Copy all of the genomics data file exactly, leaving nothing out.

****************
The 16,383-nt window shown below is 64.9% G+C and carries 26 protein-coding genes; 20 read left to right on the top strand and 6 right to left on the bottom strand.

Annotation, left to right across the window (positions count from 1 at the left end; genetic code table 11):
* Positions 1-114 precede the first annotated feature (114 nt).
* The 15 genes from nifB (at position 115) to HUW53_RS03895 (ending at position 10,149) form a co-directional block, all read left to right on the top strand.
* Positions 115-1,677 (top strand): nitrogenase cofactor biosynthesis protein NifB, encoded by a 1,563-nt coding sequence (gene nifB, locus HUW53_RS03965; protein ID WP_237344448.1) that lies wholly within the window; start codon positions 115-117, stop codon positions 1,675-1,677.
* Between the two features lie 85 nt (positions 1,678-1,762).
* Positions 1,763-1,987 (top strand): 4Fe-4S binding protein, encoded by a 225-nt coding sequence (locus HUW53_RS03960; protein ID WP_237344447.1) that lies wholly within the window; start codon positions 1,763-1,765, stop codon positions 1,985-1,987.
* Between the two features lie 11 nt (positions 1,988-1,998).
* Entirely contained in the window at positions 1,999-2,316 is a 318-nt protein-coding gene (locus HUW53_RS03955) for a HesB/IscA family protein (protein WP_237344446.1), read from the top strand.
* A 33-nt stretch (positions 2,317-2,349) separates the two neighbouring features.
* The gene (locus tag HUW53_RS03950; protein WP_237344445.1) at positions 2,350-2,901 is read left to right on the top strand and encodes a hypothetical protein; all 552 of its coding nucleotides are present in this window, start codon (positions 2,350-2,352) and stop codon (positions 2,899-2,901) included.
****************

The 16,383-nt window shown below is 64.9% G+C and carries 26 protein-coding genes; 20 read left to right on the top strand and 6 right to left on the bottom strand.

Annotation, left to right across the window (positions count from 1 at the left end; genetic code table 11):
* Positions 1-114 precede the first annotated feature (114 nt).
* The 15 genes from nifB (at position 115) to HUW53_RS03895 (ending at position 10,149) form a co-directional block, all read left to right on the top strand.
* Positions 115-1,677 (top strand): nitrogenase cofactor biosynthesis protein NifB, encoded by a 1,563-nt coding sequence (gene nifB, locus HUW53_RS03965; protein ID WP_237344448.1) that lies wholly within the window; start codon positions 115-117, stop codon positions 1,675-1,677.
* Between the two features lie 85 nt (positions 1,678-1,762).
* Positions 1,763-1,987 (top strand): 4Fe-4S binding protein, encoded by a 225-nt coding sequence (locus HUW53_RS03960; protein ID WP_237344447.1) that lies wholly within the window; start codon positions 1,763-1,765, stop codon positions 1,985-1,987.
* Between the two features lie 11 nt (positions 1,988-1,998).
* Entirely contained in the window at positions 1,999-2,316 is a 318-nt protein-coding gene (locus HUW53_RS03955) for a HesB/IscA family protein (protein WP_237344446.1), read from the top strand.
* A 33-nt stretch (positions 2,317-2,349) separates the two neighbouring features.
* The gene (locus tag HUW53_RS03950; protein WP_237344445.1) at positions 2,350-2,901 is read left to right on the top strand and encodes a hypothetical protein; all 552 of its coding nucleotides are present in this window, start codon (positions 2,350-2,352) and stop codon (positions 2,899-2,901) included.